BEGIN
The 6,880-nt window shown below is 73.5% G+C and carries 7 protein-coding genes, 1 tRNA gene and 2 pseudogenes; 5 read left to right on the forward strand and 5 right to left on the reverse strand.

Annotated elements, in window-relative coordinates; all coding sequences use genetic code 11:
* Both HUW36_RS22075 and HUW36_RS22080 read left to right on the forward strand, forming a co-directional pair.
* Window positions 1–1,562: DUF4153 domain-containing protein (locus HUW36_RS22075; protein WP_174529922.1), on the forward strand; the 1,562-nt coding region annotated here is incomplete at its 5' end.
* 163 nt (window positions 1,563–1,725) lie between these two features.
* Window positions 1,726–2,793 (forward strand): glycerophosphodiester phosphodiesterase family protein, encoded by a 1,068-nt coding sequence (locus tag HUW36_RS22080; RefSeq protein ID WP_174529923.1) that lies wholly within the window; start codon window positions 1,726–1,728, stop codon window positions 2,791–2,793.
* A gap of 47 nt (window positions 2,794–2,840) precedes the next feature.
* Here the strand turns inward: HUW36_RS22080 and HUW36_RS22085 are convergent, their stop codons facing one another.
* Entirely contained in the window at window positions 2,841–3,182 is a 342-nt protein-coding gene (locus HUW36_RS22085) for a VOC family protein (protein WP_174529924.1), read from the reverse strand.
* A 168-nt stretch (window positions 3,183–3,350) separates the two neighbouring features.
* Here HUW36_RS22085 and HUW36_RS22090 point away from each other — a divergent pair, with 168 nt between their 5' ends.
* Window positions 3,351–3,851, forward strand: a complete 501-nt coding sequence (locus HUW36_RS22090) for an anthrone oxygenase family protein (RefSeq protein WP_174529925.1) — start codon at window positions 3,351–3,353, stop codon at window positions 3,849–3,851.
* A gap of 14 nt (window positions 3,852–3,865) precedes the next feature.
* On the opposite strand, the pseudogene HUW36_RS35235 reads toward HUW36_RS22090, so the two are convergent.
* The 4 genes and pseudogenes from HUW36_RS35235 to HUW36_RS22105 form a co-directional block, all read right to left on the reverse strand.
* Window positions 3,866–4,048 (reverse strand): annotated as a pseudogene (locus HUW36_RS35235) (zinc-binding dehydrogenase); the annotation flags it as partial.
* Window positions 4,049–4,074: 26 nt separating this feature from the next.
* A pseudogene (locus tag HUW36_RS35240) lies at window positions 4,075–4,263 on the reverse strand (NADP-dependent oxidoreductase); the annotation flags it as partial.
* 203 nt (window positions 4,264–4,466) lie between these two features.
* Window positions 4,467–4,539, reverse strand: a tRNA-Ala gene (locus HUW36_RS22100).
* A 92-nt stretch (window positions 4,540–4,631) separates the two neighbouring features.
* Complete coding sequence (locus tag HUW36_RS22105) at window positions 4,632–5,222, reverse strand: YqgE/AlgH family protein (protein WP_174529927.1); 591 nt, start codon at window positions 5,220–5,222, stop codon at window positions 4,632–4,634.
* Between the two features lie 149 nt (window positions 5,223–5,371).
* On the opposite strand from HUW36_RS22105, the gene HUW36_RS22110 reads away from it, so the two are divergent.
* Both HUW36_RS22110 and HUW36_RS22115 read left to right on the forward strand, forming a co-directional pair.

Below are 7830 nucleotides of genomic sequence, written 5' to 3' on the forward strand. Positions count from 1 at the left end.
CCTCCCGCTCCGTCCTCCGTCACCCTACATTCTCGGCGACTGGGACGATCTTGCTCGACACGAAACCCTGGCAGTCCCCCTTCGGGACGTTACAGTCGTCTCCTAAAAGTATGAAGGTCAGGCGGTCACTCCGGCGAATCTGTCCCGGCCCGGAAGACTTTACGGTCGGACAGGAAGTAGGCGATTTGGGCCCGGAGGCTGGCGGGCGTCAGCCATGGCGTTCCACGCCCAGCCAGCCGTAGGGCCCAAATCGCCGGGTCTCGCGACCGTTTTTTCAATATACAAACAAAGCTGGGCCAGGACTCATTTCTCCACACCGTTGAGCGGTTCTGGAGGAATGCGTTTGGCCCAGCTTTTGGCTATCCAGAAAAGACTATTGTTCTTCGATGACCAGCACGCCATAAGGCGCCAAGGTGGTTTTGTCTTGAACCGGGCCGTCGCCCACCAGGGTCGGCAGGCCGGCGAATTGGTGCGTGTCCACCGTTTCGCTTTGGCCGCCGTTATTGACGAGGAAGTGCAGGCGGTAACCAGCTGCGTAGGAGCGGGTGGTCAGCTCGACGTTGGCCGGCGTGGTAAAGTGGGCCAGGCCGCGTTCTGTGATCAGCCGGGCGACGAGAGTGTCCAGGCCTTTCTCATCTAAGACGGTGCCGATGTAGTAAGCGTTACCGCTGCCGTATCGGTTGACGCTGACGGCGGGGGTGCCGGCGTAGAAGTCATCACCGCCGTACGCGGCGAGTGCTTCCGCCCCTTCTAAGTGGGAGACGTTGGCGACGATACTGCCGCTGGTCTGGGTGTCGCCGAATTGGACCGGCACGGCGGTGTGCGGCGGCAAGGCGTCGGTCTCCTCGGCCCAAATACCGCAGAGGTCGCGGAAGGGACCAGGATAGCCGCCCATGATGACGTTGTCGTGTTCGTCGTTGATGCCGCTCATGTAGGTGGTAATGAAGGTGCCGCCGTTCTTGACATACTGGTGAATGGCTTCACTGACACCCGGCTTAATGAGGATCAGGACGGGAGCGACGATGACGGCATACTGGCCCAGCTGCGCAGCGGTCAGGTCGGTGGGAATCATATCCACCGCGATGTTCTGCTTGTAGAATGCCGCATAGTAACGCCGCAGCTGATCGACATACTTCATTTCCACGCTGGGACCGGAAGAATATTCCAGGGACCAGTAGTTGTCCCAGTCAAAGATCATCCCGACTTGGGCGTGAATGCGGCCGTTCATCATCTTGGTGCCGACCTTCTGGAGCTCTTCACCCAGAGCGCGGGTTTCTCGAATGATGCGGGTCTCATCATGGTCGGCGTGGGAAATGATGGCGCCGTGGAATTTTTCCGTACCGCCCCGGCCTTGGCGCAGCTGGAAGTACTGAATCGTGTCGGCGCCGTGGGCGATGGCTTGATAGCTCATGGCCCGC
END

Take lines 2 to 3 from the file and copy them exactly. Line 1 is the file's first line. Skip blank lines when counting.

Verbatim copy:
Annotated elements, in window-relative coordinates; all coding sequences use genetic code 11:
* Both HUW36_RS22075 and HUW36_RS22080 read left to right on the forward strand, forming a co-directional pair.